The officials believe that while all this was going on, Jackson was in command of the tier. Warden Nelson said it was 2:40 P.M. when the alarm was sounded after Jack son was seen with the gun. The alarm was sounded by an officer, Carl Adams, who was on duty outside the Adjustment Center and glimpsed Jackson with a gun after unlocking the door for. Sgt. Jere Graham to go in. The sergeant wanted to give an escort assignment to Mr. De Leon.
Another Alarm Sounded
Also, an unnamed officer on the second floor of the Adjustment Center, sensing a disturbance below, came part way downstairs and saw Jackson. He, too, turned in the alarm.
Inside the center, Sergeant Graham encountered Jackson and was forced into Jackson’s cell. There the sergeant was killed with a bullet in the back of his head.
This bullet lodged at the base of the sergeant’s skull, and was recovered. It has been compared by microscope with other bullets test‐fired from the gun that Jackson had when he was killed: Officials will not say what the comparison showed because, they say, they want to “save it for the trial.”
When Mr. Adams opened the door and caught sight of Jackson inside, Jackson fired a shot at him through the window, grazing his arm.
It was shortly after the alarm went off that officials say Jackson jerked open the Adjustment Center’s outer door and ran across the landscaped yard to a paved passage that winds downhill alongside the north wall of the prison.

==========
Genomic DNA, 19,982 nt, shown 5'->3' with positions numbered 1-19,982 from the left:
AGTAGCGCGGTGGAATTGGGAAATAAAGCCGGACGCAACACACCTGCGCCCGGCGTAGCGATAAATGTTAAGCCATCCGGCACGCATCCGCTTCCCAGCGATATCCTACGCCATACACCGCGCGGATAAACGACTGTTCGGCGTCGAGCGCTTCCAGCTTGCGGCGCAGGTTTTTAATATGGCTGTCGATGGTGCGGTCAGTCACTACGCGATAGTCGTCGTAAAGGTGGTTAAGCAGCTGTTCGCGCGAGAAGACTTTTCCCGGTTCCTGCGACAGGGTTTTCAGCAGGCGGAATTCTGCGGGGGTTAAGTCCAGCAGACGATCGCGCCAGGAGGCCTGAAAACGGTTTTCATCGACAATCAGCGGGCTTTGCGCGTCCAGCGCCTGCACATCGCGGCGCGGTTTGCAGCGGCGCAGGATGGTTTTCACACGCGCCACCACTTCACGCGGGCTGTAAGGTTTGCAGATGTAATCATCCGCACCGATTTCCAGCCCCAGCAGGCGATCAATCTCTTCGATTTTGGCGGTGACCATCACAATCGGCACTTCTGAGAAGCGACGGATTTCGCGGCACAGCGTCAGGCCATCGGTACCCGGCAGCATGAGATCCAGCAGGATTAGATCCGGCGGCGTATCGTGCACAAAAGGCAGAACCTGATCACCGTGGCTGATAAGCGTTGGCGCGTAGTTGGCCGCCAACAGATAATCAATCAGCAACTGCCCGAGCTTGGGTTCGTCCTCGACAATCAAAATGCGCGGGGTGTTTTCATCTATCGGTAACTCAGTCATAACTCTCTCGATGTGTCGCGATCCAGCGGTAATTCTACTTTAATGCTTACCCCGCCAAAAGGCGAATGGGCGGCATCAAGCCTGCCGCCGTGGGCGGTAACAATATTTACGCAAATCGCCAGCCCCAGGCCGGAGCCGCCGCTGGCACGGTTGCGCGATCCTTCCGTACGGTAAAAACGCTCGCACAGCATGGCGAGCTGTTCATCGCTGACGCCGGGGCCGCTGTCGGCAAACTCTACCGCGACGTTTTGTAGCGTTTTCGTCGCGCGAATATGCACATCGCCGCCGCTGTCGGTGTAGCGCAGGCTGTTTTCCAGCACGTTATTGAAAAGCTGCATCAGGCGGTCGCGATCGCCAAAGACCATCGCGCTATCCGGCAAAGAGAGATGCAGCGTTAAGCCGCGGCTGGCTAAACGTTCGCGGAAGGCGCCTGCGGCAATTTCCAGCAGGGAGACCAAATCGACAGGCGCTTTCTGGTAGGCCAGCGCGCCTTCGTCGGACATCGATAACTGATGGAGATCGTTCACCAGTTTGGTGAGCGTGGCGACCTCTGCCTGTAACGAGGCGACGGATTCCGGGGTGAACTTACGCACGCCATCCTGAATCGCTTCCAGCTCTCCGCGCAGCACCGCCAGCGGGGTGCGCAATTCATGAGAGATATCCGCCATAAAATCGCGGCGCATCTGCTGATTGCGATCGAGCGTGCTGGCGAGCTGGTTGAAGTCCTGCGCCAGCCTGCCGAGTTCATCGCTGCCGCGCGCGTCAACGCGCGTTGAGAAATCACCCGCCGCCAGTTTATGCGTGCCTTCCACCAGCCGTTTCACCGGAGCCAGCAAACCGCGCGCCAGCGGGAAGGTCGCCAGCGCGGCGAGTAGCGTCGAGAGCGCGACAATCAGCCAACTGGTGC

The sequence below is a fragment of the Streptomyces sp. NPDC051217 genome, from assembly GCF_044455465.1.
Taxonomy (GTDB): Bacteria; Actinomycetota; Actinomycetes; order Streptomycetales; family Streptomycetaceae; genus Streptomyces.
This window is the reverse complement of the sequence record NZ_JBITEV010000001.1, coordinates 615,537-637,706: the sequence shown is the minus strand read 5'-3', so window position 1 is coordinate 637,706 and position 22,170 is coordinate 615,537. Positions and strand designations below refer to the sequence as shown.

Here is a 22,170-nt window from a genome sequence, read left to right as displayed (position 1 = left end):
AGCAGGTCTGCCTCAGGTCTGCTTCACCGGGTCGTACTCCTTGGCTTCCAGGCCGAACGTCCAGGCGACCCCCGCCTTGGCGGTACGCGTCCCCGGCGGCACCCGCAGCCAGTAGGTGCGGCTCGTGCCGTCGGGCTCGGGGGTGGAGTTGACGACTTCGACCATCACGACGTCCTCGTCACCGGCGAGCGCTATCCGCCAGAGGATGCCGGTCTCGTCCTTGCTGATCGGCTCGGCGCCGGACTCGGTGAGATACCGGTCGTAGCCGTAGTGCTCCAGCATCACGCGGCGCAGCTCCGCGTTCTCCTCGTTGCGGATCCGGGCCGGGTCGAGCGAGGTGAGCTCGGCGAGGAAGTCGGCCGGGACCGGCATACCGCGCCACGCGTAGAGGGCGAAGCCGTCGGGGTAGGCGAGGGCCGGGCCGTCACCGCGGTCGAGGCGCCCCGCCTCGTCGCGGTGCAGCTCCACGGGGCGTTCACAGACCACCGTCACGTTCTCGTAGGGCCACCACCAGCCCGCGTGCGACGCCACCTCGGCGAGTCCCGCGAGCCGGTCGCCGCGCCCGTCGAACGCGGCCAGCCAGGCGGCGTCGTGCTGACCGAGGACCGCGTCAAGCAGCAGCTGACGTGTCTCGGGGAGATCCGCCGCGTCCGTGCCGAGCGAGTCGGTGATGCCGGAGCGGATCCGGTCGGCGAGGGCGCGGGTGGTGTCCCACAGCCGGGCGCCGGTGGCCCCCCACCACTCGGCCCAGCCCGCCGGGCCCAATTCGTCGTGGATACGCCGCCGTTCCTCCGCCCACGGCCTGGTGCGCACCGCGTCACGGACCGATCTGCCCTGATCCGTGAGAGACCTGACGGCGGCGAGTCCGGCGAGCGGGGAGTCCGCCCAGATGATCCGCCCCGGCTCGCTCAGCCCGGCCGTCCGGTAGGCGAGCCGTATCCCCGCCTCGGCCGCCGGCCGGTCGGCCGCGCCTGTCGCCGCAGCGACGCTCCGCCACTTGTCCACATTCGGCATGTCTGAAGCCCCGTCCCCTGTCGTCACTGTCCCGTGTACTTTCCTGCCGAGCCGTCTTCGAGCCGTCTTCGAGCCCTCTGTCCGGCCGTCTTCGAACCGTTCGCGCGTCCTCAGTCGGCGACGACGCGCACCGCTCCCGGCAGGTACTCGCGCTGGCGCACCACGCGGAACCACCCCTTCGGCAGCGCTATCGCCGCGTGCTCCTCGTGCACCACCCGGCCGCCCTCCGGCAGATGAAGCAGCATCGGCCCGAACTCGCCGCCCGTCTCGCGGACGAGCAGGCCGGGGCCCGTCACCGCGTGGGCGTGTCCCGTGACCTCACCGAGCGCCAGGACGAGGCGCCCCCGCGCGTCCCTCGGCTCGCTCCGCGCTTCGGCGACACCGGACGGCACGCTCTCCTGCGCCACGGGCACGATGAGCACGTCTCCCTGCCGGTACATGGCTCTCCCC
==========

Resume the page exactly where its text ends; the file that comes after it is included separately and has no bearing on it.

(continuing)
A Volley From His Right
From his right came a volley of shots from a balcony gun walk above the entrance to the sally port. As he reached the paved surface, he was under fire of a guard in a gun walk that was south of the Adjustment Center.
Larry Jack Spain, 21 years old and black, a convicted murderer from Los Angeles, followed Jackson out of the Adjustment Center and across the courtyard.
When the guards began to fire, Spain dived into decorative shrubbery in front of the chapel, which is across from the Adjustment Center. He concealed himself there until guards dragged him out when they took control of the Adjustment Center again.
Spain’s lawyer, Elaine Wender, said she had interviewed him but that he had not told her anything about what he had seen while he was in the bushes less than 30 feet from where Jackson fell dead.
Warden Nelson said he be lieved that Jackson had been shot down by a guard from the gun walk south of the Adjustment Center. But this does not fit with the wounds found in the autopsy. Dr. Donovan Cooke, the Marin County coroner, described those.
Jackson had two bullet wounds, and the bullets that made them passed through his body. One struck him in the top of the head, shattered his skull, passed down in front of his spine, shattered two ribs and went out the lower back. It was this shot that killed Jackson instantly.
Version Held Unlikely
Since this shot came from behind the direction in which he had fled, according to Warden Nelson’s description, it appears unlikely that it struck him while he was running toward the north wall, headed away from the rifle that fired the shot.
When asked to resolve this conflict the prison authorities said they would have no further comment on events surrounding the actual shooting of Jackson. A spokesman said that there were many witnesses available to describe what happened and that they would testify when the proper time arrived.